NEW YORK CITY (WABC) -- New York City Schools Chancellor David Banks is now in his second full year as chancellor and says he's still working to help parents regain trust in the school system.
He said people have concerns over the looming school bus strike, but "Negotiations are happening all around the clock right now."
And some of the biggest complaints are about reading and math scores among students.
"Here's a bit of breaking news, the state is releasing the scores for our schools today," Banks said. "We are up in math and up in reading."
"It's really, really good news for New York City Public Schools," he added.
Eyewitness News viewer Claudine Collins asked the chancellor, "What plans do you have to support the students who are reading below grade level in middle and high schools?"
"There's nothing more important for me than reading and making sure at the earliest ages that we are putting our kids on the right track," he said.
Banks said that for the past 25 years, a method called "Balanced Literacy" did not work. So, the district is going back to the basics.
"It's more than phonics, it's fluency and comprehension of vocabulary and development, it's a very comprehensive approach but we are rolling that out now," he said. "We intend to get every student in New York City Public Schools on grade level for reading no later than the third grade and from there, they will be just able to take off."
Two other top-of-mind issues for parents and community members are school safety and integrating migrant students.
"We brought in 20,000 students. Many of them are students who were living in temporary housing here," Banks said. "We've done a great job with Project Open Arms, it's a challenge for us financially, however, if you want to see NYC Public Schools at their absolute best, you should see how we have been engaging and welcoming in these students."
He said the efforts to help the migrant children assimilate is going well. Banks said that the kids pick up on the language very quickly and that their classmates are helping them.
"Once they show up on own doorstep at our schools, our responsibility is to take care of the babies and that's exactly what we're doing," Banks said.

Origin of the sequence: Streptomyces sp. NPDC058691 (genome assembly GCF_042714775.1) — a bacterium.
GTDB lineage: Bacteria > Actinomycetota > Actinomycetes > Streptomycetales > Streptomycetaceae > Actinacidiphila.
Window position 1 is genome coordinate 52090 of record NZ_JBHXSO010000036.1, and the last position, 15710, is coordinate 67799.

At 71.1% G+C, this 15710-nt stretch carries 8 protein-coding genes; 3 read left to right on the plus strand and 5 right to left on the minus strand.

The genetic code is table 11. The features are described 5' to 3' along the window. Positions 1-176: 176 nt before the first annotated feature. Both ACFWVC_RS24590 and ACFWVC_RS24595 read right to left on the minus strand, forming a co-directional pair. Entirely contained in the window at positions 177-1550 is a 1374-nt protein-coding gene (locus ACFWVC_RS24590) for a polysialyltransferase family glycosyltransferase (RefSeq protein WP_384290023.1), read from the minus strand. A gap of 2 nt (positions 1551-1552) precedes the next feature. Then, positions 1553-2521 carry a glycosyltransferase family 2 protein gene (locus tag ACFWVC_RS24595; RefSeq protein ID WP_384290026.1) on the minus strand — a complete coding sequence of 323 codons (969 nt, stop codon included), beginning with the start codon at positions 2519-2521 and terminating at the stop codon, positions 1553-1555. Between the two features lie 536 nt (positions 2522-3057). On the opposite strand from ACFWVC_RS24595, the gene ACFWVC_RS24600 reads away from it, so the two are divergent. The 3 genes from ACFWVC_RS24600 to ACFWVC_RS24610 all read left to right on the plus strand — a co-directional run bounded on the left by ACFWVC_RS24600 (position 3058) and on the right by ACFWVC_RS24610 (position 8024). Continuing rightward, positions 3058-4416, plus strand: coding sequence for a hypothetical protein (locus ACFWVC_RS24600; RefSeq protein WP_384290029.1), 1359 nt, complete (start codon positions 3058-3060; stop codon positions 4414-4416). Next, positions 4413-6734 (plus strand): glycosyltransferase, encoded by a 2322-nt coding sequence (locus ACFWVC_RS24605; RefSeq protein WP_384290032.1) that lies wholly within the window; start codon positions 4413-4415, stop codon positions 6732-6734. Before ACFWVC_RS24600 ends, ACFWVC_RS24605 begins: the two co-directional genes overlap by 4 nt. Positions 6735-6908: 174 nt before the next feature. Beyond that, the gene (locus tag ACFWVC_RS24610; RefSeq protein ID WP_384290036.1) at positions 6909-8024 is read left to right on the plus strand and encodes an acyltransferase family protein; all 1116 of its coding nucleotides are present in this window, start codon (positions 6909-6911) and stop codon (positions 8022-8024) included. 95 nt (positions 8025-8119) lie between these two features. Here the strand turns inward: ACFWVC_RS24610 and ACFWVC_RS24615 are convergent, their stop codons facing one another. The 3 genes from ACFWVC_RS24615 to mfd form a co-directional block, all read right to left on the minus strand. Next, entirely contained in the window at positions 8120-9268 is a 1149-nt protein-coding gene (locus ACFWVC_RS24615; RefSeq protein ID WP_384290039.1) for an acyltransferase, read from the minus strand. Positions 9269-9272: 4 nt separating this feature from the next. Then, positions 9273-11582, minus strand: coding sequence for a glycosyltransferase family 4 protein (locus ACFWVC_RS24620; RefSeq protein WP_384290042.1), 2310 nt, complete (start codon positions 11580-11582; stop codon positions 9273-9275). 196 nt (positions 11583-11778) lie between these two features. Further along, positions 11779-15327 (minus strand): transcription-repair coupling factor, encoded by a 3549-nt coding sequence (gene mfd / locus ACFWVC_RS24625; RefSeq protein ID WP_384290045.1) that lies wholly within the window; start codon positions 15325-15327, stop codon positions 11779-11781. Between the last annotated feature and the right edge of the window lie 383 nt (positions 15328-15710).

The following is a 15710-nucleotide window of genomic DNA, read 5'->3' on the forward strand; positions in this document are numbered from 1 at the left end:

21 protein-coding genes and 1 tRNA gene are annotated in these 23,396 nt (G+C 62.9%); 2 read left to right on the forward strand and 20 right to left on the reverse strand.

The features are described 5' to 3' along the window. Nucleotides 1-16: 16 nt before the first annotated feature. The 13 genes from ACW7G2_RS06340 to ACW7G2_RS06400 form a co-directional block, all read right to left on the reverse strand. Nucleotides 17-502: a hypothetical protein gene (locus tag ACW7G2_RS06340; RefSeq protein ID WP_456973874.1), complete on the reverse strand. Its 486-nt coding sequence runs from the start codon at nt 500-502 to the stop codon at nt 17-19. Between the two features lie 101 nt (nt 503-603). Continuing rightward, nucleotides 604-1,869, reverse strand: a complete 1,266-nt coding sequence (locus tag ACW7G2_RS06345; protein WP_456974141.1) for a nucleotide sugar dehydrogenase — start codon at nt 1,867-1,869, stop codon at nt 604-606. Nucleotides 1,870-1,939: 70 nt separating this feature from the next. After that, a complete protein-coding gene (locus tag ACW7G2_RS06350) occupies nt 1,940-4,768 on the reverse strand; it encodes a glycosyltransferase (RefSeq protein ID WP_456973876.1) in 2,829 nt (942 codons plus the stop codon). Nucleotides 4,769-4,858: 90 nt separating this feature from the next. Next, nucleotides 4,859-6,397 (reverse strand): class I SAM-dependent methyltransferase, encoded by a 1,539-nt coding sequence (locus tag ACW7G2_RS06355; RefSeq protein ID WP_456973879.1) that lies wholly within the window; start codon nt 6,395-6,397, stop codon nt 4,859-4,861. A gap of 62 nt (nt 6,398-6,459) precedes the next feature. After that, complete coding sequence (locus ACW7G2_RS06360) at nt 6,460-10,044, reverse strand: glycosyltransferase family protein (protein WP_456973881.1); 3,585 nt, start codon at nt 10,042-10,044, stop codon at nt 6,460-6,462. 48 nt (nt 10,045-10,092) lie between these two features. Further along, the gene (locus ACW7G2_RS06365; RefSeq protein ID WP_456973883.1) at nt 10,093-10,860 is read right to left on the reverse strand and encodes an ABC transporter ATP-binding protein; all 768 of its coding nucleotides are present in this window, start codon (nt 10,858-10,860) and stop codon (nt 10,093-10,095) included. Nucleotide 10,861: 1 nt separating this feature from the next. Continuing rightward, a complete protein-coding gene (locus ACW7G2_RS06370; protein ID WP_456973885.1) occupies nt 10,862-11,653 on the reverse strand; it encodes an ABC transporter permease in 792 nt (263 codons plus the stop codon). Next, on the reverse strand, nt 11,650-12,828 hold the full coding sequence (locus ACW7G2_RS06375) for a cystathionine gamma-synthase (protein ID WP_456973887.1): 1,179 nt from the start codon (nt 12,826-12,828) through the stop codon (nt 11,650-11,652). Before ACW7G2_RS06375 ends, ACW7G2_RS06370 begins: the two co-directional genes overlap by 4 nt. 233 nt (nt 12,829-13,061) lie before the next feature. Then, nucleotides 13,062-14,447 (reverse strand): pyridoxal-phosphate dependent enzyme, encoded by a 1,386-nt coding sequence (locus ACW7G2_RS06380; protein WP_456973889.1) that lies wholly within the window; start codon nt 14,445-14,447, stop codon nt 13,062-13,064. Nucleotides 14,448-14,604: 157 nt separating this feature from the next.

Another way New York City Schools say they are taking care of students is with a new door-locking system.
"We've seen these mass shootings, these bad guys who walk into our schools and shoot up the schools, and thankfully we have not had that in New York City. But we have installed this new door locking system. We are starting with all of our elementary schools first, with our youngest kids. So, after the kids get in for the opening of school, we're going to lock that front door. And, we're going to make sure if anyone is coming to the building they are going to present their ID, tell us who they are. It's not meant to keep parents away, but it's meant to be an additional layer of safety to make sure that folks who should not be in our schools that they don't get in," Banks said.
A few facts that some people are unaware of when it comes to New York City Schools are these demographics:
- 72.8% economically challenged
- 20.9% have disabilities
- 14.1% English language learners
New York City Public Schools lost 120,000 families in the five years previous to Mayor Adams and Chancellor Banks coming aboard.
He says they are turning things around.
First by "Making sure the kids are actually getting a good education and secondly, tell the people about the good news."
In case you are wondering what Chancellor Banks is reading, and he says he is always reading something, it's "Summer on the Bluffs" by "The View's" Sunny Hostin.
"Keep reading, when your kids are coming home ask them what they are reading, keep reading, reading, reading. Reading is the biggest thing that we are talking about so when I see folks not only do I ask, 'How are you doing?' I ask, 'What are you reading?'" Banks said.
Lastly, a special shoutout to PS 10 teacher Ryan Mack from Brooklyn. He's being honored at the "CMA Foundation Music Teachers of Excellence."
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